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Don’t Get Sucker Punched by These Tumbling Stocks

Tech stocks took a wild swing at investors last week.

After posting its worst drop of the month on Thursday, the Nasdaq Composite halted its slide, finishing the week barely in the red.

The tech scare barely left a mark on investors’ portfolios when the dust cleared. But if you’re feeling bearish, there are other sectors offering up some downside action these days.

Check out transportation stocks.

Airlines are back in the news. The entire industry is slowly tumbling into a public relations nightmare. Flying has never been fun. But now it’s getting downright dangerous…

Back in April, the entire country went ballistic after a video surfaced showing cops dragging an unconscious doctor off a United Airlines flight. Now the rest of the world’s discount airliners are taking the hint and beginning to ramp up the abuse. Just yesterday, an airport employee punched a passenger in the face as he was holding a baby while waiting for a delayed flight in France.

A photo of the incident is already circulating throughout the major media outlets thanks to an alert Twitter user…

Easy Jet

What the heck is happening with airlines these days?

Flying used to be a luxury. A family would show up to the airport wearing their Sunday best, buy their tickets and just waltz onboard without even walking through a metal detector. Pleasant stewardesses catered to your every need. You could even smoke a cigarette without risking going to federal prison for tampering with the lavatory smoke detector.

But those were simpler times.

Thanks to the rise of the discount airlines, your local airport has become nothing more than a glorified bus depot. Surly passengers roam the gates in their pajamas. Airlines overcrowd flights, lose luggage, and force customers to endure countless hours of inexplicable delays.

Now we have poorly paid, overworked airport staff who are ready to violently subdue anyone who crosses their path.

Yet up until a few weeks ago, airline stocks had shaken off the bad press. The Dow Jones U.S. Airlines Index was up more than 13% year-to-date in early July.

But the gains wouldn’t hold much longer. The airline index has cratered over the past few weeks, dragging the transportation average lower.

On Thursday, the Dow Jones Transportation Average dropped more than 3%. Shares steadied on Friday – but the damage is done. These stocks are now sitting near two month lows. That’s a sharp divergence from the industrials, which remain perched near their all-time highs.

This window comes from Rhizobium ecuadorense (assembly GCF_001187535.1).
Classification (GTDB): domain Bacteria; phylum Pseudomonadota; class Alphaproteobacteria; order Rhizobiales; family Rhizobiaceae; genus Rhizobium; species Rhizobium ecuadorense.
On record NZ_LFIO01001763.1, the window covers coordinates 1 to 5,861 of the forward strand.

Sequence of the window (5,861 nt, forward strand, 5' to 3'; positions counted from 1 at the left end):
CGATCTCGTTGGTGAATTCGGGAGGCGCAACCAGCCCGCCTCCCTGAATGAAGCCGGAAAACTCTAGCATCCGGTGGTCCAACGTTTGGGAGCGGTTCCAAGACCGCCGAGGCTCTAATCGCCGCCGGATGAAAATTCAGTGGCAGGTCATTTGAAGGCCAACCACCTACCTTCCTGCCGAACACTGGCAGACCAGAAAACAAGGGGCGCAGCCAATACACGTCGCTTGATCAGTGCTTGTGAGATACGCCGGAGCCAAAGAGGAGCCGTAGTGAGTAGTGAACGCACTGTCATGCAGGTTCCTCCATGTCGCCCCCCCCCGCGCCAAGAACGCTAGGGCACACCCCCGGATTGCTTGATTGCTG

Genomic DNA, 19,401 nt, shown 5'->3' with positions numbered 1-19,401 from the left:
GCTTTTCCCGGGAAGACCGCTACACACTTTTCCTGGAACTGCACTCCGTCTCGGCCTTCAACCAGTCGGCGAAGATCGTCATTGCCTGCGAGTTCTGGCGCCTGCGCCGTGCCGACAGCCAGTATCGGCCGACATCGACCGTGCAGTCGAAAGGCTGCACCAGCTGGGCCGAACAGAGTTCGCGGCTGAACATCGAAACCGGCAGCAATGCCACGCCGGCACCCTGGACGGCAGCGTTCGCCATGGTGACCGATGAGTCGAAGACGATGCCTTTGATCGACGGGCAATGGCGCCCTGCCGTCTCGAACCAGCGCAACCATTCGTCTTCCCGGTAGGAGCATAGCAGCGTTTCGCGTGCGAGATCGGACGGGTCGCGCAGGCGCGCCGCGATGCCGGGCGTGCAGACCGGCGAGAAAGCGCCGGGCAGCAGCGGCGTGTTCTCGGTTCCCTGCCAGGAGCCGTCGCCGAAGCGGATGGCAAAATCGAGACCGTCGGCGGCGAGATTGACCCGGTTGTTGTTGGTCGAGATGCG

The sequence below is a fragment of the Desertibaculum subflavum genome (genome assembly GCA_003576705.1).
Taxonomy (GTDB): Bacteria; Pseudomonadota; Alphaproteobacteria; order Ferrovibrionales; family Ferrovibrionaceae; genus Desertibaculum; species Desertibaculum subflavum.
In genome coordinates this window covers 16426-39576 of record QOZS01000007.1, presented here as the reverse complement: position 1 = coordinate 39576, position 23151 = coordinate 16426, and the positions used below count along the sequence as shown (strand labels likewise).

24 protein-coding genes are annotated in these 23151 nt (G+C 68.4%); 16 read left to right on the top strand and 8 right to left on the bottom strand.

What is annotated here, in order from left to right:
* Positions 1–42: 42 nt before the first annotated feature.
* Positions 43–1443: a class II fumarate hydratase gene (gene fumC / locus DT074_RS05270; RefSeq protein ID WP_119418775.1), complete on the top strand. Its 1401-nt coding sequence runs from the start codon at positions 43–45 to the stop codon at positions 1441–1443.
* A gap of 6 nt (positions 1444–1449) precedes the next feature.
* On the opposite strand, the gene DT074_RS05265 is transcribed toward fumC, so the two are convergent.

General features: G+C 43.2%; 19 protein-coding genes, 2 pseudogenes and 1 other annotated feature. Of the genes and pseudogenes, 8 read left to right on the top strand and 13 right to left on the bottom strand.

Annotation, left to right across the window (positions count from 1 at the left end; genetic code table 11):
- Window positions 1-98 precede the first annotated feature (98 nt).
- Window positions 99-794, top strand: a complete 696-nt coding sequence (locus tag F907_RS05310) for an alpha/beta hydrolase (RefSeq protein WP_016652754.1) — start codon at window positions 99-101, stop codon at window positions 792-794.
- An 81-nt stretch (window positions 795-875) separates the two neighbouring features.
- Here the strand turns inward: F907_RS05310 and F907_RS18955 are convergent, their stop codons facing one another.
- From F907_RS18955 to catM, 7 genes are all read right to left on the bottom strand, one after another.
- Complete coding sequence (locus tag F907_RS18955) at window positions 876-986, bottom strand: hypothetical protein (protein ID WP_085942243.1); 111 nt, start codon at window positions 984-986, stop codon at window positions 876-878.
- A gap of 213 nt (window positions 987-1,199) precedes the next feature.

Back in May, we noted that major airlines (especially United) were dealing with some serious PR issues. But that hadn’t stopped shares from ripping back to all-time highs. We even jumped on a United Continental Holdings (NYSE:UAL) in an attempt to “buy the controversy”.

But the gains would be short-lived. We were stopped out of our trade early last week. Once again, a stop loss kept us out of any serious trouble. UAL is now quickly dropping toward its March lows. It’s sitting on a year-to-date loss of nearly 7%.

Remember, transports play a key role in measuring market moods. This is where a market timing tool called Dow Theory comes into play. Dow Theory uses two indexes to measure the market’s primary trend: The Dow Jones Industrial Average and the Dow Jones Transportation Average.

The idea is that the two groups combined can measure the overall health of the economy. If the industrials are performing well along with the transports, we can assume goods are being made and delivered. In other words, the economy is humming along. The transports slipping lower could turn out to be an early warning sign that the industrials are in for a bigger drawdown.

That’s why it’s so important that we keep an eye on the sliding transports as we head into the new trading week. We don’t want to get sucker punched by a surprise stock market slide…


Greg Guenthner
for The Daily Reckoning

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Greg Guenthner

Greg Guenthner, CMT, is the editor of Opening Bell Fortunes and Seven Figure Signals. He has been with Agora Financial/Seven Figure Publishing since 2005. In 2019, the average position in Greg’s Sunrise Fortunes portfolio outperformed the S&P 500 by 1.65x.

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